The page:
Even Yet Still More Contest Entries

Will this madness ever end? Um… yeah, it will. On Friday. But today? More of your creative writing. And for those of you who missed it earlier, here’s yet another re-post from the vast (ie: sometime in the past three months) archives of noveldoctor.com, a handy little guide to What Your Editor Is Thinking.

And now, your stories.

Here’s PJ’s second entry (yes, I told her it was okay to submit two):

Somewhere between roof and the pavement, Sam remembered where he’d left his wallet.  When the elevator reached the bottom, Sam urgently jammed in his security card and pushed the button for the penthouse.  As the elevator went back up, he took a mental inventory.

In the gym bag that he carried was $20,000 in cash.  In his pocket were Cubano cigars – a token of appreciation for The Man; he had a feeling they might meet again.  Sam had done projects like this before and this was a record – three months from start to finish.  The final installment necessary to keep The Man on board was happening today.  Sam was anxious to get this deal finished and enjoy the fruits of his labors.  His lovely Sylvia and a bottle of cognac would be waiting for him this evening.

As the elevator doors opened, Sam walked through the living room, past the floor-to-ceiling windows looking out over the Hudson River and into the bathroom where he plucked his wallet from the counter.  As he returned to the waiting elevator and pushed the button, Sam slid the wallet into his back pocket. The elevator descended once again.

Forgetting his wallet would have been a deal-breaker.  It held the membership cards for the gym which were, inexplicably, critical incentives for The Man.  They had been the most difficult to arrange because of the potential for an incriminating paper trail.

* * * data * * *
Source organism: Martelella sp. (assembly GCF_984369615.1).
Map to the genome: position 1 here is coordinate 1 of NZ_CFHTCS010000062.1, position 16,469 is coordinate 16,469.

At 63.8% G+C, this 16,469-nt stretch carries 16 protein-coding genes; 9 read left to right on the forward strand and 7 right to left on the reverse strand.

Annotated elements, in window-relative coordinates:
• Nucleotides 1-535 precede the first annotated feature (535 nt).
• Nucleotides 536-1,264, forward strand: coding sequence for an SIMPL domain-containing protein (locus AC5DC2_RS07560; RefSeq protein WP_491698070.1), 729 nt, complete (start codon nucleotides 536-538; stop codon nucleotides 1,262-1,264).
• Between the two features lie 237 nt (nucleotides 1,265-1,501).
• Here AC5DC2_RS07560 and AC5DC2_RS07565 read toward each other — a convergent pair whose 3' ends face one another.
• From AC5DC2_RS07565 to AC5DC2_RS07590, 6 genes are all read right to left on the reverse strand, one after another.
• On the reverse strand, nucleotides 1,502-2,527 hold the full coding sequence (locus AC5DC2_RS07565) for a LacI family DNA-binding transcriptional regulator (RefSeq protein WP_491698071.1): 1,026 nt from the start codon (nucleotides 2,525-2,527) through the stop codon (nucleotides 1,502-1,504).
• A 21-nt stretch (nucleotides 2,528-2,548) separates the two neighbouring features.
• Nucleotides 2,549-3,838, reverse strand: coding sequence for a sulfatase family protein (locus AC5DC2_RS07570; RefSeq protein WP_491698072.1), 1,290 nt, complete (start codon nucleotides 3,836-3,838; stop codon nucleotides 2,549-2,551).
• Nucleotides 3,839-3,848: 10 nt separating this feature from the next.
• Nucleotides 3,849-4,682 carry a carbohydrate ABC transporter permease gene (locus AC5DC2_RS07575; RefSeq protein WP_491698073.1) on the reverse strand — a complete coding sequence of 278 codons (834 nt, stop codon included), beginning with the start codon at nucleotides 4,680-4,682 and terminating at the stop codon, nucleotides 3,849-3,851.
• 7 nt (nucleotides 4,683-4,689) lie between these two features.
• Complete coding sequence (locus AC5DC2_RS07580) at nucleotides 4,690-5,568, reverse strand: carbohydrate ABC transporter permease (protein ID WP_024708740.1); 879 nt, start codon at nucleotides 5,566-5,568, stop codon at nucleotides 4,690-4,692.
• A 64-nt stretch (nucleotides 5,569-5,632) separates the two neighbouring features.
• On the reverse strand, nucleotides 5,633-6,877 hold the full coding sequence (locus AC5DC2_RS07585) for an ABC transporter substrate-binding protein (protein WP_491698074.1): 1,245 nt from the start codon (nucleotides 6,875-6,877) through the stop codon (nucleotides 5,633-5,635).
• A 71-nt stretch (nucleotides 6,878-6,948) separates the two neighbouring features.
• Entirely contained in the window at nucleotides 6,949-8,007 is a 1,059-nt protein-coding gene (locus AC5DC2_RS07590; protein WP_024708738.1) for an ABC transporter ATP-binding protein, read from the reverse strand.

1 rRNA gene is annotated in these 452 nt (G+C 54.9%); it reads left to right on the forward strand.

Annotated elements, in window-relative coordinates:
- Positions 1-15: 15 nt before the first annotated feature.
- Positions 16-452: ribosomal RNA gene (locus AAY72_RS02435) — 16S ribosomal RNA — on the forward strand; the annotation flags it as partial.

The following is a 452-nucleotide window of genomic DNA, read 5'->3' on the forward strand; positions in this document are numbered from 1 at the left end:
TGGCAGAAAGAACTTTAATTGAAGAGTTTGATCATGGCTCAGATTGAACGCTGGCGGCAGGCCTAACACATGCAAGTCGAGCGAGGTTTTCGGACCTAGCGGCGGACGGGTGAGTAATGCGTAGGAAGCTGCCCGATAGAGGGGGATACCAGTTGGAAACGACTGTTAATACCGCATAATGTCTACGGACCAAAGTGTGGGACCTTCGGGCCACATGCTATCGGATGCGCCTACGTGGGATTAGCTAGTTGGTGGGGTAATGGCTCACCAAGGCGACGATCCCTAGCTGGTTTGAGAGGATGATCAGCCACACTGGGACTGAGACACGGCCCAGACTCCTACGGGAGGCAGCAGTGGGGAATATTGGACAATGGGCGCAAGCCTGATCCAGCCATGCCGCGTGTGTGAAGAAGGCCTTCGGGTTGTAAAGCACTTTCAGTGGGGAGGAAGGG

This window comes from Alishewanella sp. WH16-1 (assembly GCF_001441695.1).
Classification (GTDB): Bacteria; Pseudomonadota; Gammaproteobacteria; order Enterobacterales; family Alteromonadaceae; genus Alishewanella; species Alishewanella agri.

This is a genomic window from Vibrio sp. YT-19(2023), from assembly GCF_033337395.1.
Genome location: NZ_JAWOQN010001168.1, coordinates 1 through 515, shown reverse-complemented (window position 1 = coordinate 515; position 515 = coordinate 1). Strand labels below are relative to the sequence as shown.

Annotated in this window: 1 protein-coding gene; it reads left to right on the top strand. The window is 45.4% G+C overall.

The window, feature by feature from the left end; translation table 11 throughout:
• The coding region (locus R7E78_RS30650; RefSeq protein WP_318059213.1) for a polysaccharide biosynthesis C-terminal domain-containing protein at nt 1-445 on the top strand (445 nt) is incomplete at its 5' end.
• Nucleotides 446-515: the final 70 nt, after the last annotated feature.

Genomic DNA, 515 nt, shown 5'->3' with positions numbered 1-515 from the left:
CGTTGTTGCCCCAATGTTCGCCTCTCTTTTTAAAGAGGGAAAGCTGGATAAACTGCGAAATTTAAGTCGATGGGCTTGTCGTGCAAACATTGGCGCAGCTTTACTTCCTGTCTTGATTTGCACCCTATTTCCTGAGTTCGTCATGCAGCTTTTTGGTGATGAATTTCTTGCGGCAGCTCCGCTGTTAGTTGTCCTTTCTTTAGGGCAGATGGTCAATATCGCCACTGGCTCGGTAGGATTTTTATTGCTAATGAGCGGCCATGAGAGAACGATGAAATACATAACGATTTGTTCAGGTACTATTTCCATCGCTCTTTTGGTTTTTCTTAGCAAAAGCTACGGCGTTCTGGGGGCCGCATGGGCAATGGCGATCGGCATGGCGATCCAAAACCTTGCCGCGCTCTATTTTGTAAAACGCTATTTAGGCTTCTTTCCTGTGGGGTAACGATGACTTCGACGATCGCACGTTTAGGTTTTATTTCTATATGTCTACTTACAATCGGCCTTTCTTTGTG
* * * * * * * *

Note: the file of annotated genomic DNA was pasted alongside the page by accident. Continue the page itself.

Sam knew Vincent would be pleased with his work.  Vincent was short on details, but Sam knew two things for sure – his money was green and he was generous with benefits like the keys to his luxurious penthouse.  Sam also knew Vincent had something to do with the developer planning the project in the northwest section of town – 2,000 apartment units with retail space.

It was an easy job – partly because of The Man himself and partly because Sam’s competition was so inconsequential:  citizens circulating petitions, sending letters to the editor, talking to the press.  Plus, their issues were trivial – congestion, flooding and overcrowded schools didn’t matter to Sam.

As the elevator doors swept open, Sam strode across the lobby and through the outside door.  There was an elderly woman waiting to come in through the door – her arms full of grocery bags.  Sam glanced at the woman and kept walking, letting the door fall closed as the woman’s face reddened with indignation.  She yelled after him, “You can’t even hold the door open for a lady?  Men like you are monsters!  Monsters!”

Josh Poirier used the same first and last lines and came up with this story:

Somewhere between the roof and the pavement, Sam remembered where he’d left his wallet.  As he tumbled head over heels for what seemed an eternity his mind raced back to the reason he was in this predicament.